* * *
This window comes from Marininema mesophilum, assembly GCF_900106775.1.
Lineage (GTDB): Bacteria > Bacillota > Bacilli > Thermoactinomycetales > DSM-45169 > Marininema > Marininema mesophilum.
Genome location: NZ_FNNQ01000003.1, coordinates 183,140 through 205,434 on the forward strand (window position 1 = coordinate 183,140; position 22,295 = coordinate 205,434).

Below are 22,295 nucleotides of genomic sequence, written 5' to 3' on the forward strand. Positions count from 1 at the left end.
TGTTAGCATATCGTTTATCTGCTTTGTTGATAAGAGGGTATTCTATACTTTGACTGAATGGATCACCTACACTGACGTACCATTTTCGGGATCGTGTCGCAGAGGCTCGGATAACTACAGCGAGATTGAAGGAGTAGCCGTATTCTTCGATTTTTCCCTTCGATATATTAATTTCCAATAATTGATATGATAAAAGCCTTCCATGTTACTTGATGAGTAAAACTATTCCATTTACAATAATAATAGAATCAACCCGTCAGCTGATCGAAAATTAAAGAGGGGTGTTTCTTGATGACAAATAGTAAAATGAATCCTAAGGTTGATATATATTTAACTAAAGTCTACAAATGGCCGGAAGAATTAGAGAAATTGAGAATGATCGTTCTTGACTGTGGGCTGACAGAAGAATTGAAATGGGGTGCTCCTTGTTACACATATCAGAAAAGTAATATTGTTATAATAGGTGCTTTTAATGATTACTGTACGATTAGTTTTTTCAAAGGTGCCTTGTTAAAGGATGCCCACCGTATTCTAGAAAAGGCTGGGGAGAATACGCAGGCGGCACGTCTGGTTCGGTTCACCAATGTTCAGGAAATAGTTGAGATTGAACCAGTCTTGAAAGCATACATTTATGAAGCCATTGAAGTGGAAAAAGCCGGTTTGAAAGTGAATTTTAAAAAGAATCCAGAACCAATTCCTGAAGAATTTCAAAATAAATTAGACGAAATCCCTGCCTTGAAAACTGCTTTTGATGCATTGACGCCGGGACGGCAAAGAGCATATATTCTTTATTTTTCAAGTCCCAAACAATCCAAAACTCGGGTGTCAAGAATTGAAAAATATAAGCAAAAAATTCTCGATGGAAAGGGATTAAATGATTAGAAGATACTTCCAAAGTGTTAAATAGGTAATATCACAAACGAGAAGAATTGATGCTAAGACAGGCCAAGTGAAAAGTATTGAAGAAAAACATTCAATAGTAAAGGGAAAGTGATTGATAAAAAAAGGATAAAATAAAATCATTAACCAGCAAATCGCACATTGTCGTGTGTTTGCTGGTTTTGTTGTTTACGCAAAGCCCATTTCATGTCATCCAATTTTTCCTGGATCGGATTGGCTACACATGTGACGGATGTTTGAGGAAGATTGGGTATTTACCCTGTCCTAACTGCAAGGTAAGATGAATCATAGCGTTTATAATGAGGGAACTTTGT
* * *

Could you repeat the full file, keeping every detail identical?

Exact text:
This window comes from Marininema mesophilum, assembly GCF_900106775.1.
Lineage (GTDB): Bacteria > Bacillota > Bacilli > Thermoactinomycetales > DSM-45169 > Marininema > Marininema mesophilum.
Genome location: NZ_FNNQ01000003.1, coordinates 183,140 through 205,434 on the forward strand (window position 1 = coordinate 183,140; position 22,295 = coordinate 205,434).

Below are 22,295 nucleotides of genomic sequence, written 5' to 3' on the forward strand. Positions count from 1 at the left end.
TGTTAGCATATCGTTTATCTGCTTTGTTGATAAGAGGGTATTCTATACTTTGACTGAATGGATCACCTACACTGACGTACCATTTTCGGGATCGTGTCGCAGAGGCTCGGATAACTACAGCGAGATTGAAGGAGTAGCCGTATTCTTCGATTTTTCCCTTCGATATATTAATTTCCAATAATTGATATGATAAAAGCCTTCCATGTTACTTGATGAGTAAAACTATTCCATTTACAATAATAATAGAATCAACCCGTCAGCTGATCGAAAATTAAAGAGGGGTGTTTCTTGATGACAAATAGTAAAATGAATCCTAAGGTTGATATATATTTAACTAAAGTCTACAAATGGCCGGAAGAATTAGAGAAATTGAGAATGATCGTTCTTGACTGTGGGCTGACAGAAGAATTGAAATGGGGTGCTCCTTGTTACACATATCAGAAAAGTAATATTGTTATAATAGGTGCTTTTAATGATTACTGTACGATTAGTTTTTTCAAAGGTGCCTTGTTAAAGGATGCCCACCGTATTCTAGAAAAGGCTGGGGAGAATACGCAGGCGGCACGTCTGGTTCGGTTCACCAATGTTCAGGAAATAGTTGAGATTGAACCAGTCTTGAAAGCATACATTTATGAAGCCATTGAAGTGGAAAAAGCCGGTTTGAAAGTGAATTTTAAAAAGAATCCAGAACCAATTCCTGAAGAATTTCAAAATAAATTAGACGAAATCCCTGCCTTGAAAACTGCTTTTGATGCATTGACGCCGGGACGGCAAAGAGCATATATTCTTTATTTTTCAAGTCCCAAACAATCCAAAACTCGGGTGTCAAGAATTGAAAAATATAAGCAAAAAATTCTCGATGGAAAGGGATTAAATGATTAGAAGATACTTCCAAAGTGTTAAATAGGTAATATCACAAACGAGAAGAATTGATGCTAAGACAGGCCAAGTGAAAAGTATTGAAGAAAAACATTCAATAGTAAAGGGAAAGTGATTGATAAAAAAAGGATAAAATAAAATCATTAACCAGCAAATCGCACATTGTCGTGTGTTTGCTGGTTTTGTTGTTTACGCAAAGCCCATTTCATGTCATCCAATTTTTCCTGGATCGGATTGGCTACACATGTGACGGATGTTTGAGGAAGATTGGGTATTTACCCTGTCCTAACTGCAAGGTAAGATGAATCATAGCGTTTATAATGAGGGAACTTTGT